Surely Vladimir Putin is sitting in front of the fireplace in his dacha, enjoying a hearty laugh about those “silly Americans” sniping at each other over who’s getting the most help from Russia in the 2020 election.
It’s not that the situation isn’t serious — it is. It’s just that the Trump administration, now with a little help from Democratic presidential front-runner Bernie Sanders, has elevated the discussion to comic opera status. What’s needed is not political theater, but an aggressive response from lawmakers and greater transparency with the American public.
The public learned last week that members of the House Intelligence Committee were briefed by a senior official in the Office of the Director of National Intelligence that Russia was once again interfering in US elections, with the aim of helping reelect Donald Trump in 2020. The intelligence official was later identified as Shelby Pierson.
The president’s outraged response to learning Democrats had been briefed was to fire Pierson’s boss, acting director Joseph Maguire, replacing him at least temporarily with Richard Grenell, whose sole qualification for the job is his unabashed loyalty to Trump.
Then we learned that Democratic presidential candidate Sanders had been briefed by intelligence officials a month earlier about Russian interference aimed at boosting his primary candidacy. Sanders responded by berating his “friends” at the Washington Post for breaking this story just before the Nevada caucuses.
The Trump administration also went on the offensive: By Tuesday, unnamed intelligence officials were quoted by CNN as saying Pierson had overstated the intelligence community’s assessment, which was more “nuanced.”
There should be little doubt about the truth: Russia is attempting to interfere in the 2020 election, bolstered by its success in 2016.
The Mueller report certainly documented that. So too did the special counsel’s indictment of 13 Russian nationals and three Russian companies, for, in the words of that indictment, “impairing, obstructing and defeating the lawful government functions of the United States by dishonest means . . . to interfere with US political and electoral processes, including the 2016 US presidential election.”
No ambiguity there. Nor is there any ambiguity about the on-the-record testimony of FBI Director Christopher Wray, earlier this month before the House Judiciary Committee, on foreign influence operations at work here and designed to “spread disinformation, sow discord, push foreign nations’ policy agendas, and ultimately undermine confidence in our democratic institutions and values.”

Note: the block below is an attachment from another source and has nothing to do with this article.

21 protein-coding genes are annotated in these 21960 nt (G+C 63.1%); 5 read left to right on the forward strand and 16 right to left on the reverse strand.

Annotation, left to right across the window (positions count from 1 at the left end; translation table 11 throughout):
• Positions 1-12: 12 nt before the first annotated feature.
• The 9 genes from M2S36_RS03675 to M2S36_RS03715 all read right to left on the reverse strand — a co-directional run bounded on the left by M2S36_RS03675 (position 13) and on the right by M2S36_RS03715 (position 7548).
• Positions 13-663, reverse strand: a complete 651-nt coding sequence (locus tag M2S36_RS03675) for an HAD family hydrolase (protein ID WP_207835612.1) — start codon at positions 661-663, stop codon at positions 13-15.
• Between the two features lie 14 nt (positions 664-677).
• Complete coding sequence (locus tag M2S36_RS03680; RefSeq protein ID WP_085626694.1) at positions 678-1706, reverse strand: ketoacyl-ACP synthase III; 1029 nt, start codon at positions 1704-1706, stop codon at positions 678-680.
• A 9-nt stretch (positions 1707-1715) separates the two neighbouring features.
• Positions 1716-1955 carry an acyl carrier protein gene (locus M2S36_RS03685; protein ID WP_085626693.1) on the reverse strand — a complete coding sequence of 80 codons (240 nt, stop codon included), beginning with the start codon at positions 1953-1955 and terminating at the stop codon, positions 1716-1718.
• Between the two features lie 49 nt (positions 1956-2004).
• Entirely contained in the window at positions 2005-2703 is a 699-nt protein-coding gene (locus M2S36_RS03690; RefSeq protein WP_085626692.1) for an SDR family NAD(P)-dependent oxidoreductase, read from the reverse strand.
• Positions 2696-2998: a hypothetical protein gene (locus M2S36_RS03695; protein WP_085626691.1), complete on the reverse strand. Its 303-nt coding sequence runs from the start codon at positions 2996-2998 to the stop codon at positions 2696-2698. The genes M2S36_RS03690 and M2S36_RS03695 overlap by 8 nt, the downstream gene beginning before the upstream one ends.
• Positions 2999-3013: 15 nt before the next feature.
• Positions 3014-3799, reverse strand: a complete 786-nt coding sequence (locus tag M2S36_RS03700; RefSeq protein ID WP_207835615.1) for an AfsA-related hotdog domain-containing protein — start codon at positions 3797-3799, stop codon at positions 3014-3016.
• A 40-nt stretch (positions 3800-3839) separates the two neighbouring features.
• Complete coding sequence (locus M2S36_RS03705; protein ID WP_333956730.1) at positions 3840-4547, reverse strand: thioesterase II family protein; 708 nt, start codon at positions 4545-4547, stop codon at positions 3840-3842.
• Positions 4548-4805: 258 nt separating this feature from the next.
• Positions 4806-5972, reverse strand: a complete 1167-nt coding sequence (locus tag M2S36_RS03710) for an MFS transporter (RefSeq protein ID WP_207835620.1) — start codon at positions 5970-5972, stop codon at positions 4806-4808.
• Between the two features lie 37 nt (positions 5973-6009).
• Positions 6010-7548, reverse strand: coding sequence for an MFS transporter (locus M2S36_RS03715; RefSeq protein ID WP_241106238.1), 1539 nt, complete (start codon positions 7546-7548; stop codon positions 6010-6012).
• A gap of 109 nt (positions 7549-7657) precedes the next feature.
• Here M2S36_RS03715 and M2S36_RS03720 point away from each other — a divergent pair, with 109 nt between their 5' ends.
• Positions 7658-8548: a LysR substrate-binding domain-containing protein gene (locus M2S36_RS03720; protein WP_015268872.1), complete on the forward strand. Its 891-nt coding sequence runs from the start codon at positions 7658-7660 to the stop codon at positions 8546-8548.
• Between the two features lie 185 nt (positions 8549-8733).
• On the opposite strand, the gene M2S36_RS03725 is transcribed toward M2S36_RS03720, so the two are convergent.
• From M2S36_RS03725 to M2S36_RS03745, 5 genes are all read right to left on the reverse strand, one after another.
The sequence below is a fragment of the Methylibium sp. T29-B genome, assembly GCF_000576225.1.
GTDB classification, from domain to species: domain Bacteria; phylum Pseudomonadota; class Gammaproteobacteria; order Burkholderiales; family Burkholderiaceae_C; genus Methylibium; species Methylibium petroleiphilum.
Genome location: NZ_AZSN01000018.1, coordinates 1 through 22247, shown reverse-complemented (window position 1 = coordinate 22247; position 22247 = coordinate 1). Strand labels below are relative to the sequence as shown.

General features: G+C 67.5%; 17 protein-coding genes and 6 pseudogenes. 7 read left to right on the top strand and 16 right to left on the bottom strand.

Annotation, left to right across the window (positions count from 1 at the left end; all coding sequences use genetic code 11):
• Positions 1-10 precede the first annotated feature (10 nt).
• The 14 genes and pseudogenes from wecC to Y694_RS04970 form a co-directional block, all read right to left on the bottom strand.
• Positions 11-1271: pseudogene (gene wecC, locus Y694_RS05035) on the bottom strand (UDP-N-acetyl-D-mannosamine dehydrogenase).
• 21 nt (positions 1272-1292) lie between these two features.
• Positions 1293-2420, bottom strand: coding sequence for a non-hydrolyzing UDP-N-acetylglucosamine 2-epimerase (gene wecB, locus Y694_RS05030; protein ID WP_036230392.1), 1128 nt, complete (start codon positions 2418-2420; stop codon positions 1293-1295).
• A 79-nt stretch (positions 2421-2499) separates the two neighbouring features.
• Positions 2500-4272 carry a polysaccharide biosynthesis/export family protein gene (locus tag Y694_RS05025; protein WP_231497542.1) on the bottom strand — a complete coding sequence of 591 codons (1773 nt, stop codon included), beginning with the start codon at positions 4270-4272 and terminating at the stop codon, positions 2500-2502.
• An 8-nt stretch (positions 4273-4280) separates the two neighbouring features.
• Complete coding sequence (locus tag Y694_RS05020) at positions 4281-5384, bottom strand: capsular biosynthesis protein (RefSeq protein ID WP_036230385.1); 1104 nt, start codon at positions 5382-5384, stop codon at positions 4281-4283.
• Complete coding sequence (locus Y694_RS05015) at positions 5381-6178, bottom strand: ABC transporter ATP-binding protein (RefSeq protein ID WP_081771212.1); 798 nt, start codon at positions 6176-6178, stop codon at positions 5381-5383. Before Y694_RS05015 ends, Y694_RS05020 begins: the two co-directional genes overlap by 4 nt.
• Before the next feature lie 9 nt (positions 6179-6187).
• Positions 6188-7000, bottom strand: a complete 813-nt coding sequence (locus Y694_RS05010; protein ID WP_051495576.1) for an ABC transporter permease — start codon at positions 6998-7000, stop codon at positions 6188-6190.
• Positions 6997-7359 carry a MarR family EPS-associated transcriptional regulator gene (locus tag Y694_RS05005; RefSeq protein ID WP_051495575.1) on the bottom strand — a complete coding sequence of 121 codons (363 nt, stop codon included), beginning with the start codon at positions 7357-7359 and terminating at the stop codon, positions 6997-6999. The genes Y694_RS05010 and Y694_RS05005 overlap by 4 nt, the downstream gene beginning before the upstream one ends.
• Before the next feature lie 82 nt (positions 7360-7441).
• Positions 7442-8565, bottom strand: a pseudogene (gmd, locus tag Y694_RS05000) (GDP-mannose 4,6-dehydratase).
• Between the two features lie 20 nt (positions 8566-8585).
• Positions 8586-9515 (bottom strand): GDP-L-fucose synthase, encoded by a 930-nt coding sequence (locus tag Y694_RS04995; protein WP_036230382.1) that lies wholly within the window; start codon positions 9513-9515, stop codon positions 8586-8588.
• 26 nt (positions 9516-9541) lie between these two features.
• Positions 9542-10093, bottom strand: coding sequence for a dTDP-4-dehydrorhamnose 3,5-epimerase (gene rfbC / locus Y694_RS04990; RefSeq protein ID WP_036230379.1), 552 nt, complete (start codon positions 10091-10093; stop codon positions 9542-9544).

Russia, among others, is “hoping to reach a wide swath of Americans covertly” by using “false personas and fabricated stories on social media platforms to discredit US individuals and institutions,” Wray said.
Their weapon of choice? “Spreading disinformation, leveraging economic resources, and escalating divisive issues.”
So rather than sit back and let the Russians — with an able assist from Iran and North Korea from time to time — manipulate yet another election season, what can actually be done?
This week, Senate Democratic leader Chuck Schumer along with Senator Robert Menendez, ranking member on Foreign Relations, and Senator Sherrod Brown, the top Democrat on the Banking Committee, wrote a letter calling on Secretary of State Mike Pompeo and Treasury Secretary Steven Mnuchin to impose sanctions on “all those responsible for ongoing elections interference, including President Putin,” the Russian government, and anyone “providing material or financial support.”
The tools, of course, are there, under the 2017 Countering America’s Adversaries Through Sanctions Act. It’s the political will that’s in question.
Consider, also, the new Canadian model, adopted prior to its 2019 elections, requiring an unprecedented level of transparency by all social media platforms of any political advertising on their sites, including online registries of such ads and who paid for them.
Beyond that, the Canadians also require a new level of transparency by their own intelligence officials. Rather than just holding secret briefings for a few select politicians — information inevitably leaked in whole or in part later — Canadian officials put what they know online for all to see. After all, what is the point of knowing something that important and not sharing it with one another and with every voter in real time?
That ought to be the model here. Surely US voters can be trusted with certain basics. But once again that requires not more or better intelligence but the political will to share it. And that seems unlikely to change until the occupant of the Oval Office or the Republican leadership in the Senate changes. In the meantime, the very mechanism to vote him out is at stake.
Editorials represent the views of the Boston Globe Editorial Board. Follow us on Twitter at @GlobeOpinion.